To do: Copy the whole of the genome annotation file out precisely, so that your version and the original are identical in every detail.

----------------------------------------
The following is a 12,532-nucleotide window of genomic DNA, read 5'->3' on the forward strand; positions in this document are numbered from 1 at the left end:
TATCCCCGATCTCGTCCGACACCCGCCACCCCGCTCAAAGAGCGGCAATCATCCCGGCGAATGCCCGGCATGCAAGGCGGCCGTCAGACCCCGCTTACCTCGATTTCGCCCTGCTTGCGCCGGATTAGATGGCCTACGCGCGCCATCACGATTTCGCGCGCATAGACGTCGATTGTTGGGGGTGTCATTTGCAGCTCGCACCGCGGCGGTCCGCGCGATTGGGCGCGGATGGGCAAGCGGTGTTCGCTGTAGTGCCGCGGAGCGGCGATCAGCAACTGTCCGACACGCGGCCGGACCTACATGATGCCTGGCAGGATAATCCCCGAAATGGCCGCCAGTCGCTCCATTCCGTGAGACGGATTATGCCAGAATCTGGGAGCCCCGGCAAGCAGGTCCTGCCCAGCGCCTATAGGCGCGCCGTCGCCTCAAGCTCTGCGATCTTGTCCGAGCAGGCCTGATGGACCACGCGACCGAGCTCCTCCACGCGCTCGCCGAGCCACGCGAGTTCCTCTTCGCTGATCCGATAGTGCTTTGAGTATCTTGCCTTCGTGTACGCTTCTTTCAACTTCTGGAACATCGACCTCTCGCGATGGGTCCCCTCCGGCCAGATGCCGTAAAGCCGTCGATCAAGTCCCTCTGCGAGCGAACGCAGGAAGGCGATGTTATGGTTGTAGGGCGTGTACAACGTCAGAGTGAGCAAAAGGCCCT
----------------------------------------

The following is a 12,532-nucleotide window of genomic DNA, read 5'->3' on the forward strand; positions in this document are numbered from 1 at the left end:
TATCCCCGATCTCGTCCGACACCCGCCACCCCGCTCAAAGAGCGGCAATCATCCCGGCGAATGCCCGGCATGCAAGGCGGCCGTCAGACCCCGCTTACCTCGATTTCGCCCTGCTTGCGCCGGATTAGATGGCCTACGCGCGCCATCACGATTTCGCGCGCATAGACGTCGATTGTTGGGGGTGTCATTTGCAGCTCGCACCGCGGCGGTCCGCGCGATTGGGCGCGGATGGGCAAGCGGTGTTCGCTGTAGTGCCGCGGAGCGGCGATCAGCAACTGTCCGACACGCGGCCGGACCTACATGATGCCTGGCAGGATAATCCCCGAAATGGCCGCCAGTCGCTCCATTCCGTGAGACGGATTATGCCAGAATCTGGGAGCCCCGGCAAGCAGGTCCTGCCCAGCGCCTATAGGCGCGCCGTCGCCTCAAGCTCTGCGATCTTGTCCGAGCAGGCCTGATGGACCACGCGACCGAGCTCCTCCACGCGCTCGCCGAGCCACGCGAGTTCCTCTTCGCTGATCCGATAGTGCTTTGAGTATCTTGCCTTCGTGTACGCTTCTTTCAACTTCTGGAACATCGACCTCTCGCGATGGGTCCCCTCCGGCCAGATGCCGTAAAGCCGTCGATCAAGTCCCTCTGCGAGCGAACGCAGGAAGGCGATGTTATGGTTGTAGGGCGTGTACAACGTCAGAGTGAGCAAAAGGCCCT